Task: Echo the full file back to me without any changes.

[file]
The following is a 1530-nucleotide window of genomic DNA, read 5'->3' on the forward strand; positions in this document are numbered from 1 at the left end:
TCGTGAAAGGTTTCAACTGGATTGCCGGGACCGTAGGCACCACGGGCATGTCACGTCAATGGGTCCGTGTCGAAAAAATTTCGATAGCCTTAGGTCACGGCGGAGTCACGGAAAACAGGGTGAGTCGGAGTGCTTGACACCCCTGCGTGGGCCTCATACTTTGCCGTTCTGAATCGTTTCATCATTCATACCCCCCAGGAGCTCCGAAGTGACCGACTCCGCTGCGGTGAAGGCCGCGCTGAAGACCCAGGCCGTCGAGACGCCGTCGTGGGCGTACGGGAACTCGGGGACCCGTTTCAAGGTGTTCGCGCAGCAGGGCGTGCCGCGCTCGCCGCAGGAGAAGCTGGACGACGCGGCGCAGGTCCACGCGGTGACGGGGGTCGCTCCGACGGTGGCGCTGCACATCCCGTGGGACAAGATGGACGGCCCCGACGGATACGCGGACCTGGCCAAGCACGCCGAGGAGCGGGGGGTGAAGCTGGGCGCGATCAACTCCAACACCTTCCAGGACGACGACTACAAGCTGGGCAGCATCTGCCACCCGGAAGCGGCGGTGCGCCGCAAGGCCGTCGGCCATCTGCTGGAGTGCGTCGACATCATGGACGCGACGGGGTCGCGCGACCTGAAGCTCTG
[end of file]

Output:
The following is a 1530-nucleotide window of genomic DNA, read 5'->3' on the forward strand; positions in this document are numbered from 1 at the left end:
TCGTGAAAGGTTTCAACTGGATTGCCGGGACCGTAGGCACCACGGGCATGTCACGTCAATGGGTCCGTGTCGAAAAAATTTCGATAGCCTTAGGTCACGGCGGAGTCACGGAAAACAGGGTGAGTCGGAGTGCTTGACACCCCTGCGTGGGCCTCATACTTTGCCGTTCTGAATCGTTTCATCATTCATACCCCCCAGGAGCTCCGAAGTGACCGACTCCGCTGCGGTGAAGGCCGCGCTGAAGACCCAGGCCGTCGAGACGCCGTCGTGGGCGTACGGGAACTCGGGGACCCGTTTCAAGGTGTTCGCGCAGCAGGGCGTGCCGCGCTCGCCGCAGGAGAAGCTGGACGACGCGGCGCAGGTCCACGCGGTGACGGGGGTCGCTCCGACGGTGGCGCTGCACATCCCGTGGGACAAGATGGACGGCCCCGACGGATACGCGGACCTGGCCAAGCACGCCGAGGAGCGGGGGGTGAAGCTGGGCGCGATCAACTCCAACACCTTCCAGGACGACGACTACAAGCTGGGCAGCATCTGCCACCCGGAAGCGGCGGTGCGCCGCAAGGCCGTCGGCCATCTGCTGGAGTGCGTCGACATCATGGACGCGACGGGGTCGCGCGACCTGAAGCTCTG